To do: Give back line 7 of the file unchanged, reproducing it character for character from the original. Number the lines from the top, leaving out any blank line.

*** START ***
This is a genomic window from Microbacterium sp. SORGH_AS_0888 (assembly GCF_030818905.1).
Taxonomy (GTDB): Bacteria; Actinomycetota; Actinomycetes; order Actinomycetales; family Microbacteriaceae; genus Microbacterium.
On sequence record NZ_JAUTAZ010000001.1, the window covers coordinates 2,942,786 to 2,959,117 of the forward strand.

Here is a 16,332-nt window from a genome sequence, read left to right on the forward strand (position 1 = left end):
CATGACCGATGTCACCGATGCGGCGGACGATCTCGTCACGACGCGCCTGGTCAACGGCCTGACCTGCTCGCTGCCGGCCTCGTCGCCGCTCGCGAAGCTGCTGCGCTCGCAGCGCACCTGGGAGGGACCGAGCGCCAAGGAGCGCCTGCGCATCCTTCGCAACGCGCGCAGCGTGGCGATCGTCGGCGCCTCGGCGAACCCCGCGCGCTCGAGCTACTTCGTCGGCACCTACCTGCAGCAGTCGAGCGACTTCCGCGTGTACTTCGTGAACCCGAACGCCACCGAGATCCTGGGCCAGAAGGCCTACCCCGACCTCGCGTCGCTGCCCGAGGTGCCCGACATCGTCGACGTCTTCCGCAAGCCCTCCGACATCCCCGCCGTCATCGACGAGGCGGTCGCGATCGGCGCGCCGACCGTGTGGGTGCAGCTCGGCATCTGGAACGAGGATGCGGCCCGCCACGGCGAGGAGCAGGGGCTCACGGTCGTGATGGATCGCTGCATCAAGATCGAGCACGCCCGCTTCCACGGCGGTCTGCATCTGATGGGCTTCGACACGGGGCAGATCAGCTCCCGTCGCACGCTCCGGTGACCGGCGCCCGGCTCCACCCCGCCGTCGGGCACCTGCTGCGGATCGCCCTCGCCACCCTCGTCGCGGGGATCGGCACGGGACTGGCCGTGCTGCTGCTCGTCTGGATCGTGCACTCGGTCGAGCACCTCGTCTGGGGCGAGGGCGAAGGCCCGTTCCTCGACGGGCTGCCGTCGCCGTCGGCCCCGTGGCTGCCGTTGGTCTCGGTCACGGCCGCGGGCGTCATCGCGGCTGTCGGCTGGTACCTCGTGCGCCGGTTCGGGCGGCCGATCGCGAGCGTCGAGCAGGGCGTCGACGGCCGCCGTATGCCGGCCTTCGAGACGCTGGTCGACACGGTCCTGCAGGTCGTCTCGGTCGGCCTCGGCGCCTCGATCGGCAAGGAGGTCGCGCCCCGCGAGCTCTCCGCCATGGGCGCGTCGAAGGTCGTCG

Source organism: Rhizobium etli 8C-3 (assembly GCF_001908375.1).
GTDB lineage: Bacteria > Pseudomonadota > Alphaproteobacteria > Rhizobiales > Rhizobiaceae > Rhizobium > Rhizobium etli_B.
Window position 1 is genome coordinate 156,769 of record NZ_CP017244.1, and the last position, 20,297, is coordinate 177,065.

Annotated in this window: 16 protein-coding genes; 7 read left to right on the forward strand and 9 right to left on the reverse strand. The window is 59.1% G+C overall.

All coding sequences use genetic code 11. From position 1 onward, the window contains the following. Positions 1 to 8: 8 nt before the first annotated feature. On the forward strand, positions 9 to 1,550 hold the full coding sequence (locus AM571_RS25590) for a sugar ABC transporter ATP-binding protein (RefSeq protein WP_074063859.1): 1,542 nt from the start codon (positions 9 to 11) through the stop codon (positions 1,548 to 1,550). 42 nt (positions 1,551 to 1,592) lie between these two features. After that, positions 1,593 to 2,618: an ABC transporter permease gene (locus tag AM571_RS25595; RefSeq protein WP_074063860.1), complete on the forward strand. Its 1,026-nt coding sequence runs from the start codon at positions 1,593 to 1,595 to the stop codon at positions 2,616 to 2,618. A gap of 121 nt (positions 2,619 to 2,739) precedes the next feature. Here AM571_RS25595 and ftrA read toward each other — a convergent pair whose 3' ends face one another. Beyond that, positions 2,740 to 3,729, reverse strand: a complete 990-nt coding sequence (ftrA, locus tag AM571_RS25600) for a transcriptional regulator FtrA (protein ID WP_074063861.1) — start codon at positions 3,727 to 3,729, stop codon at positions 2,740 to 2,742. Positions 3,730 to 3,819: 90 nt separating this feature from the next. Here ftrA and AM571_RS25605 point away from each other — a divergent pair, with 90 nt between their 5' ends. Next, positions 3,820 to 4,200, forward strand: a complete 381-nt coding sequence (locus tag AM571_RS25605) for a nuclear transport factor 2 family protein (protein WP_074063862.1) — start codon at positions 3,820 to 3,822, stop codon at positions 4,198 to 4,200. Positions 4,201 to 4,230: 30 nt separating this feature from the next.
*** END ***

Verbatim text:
GTDB lineage: Bacteria > Pseudomonadota > Alphaproteobacteria > Rhizobiales > Rhizobiaceae > Rhizobium > Rhizobium etli_B.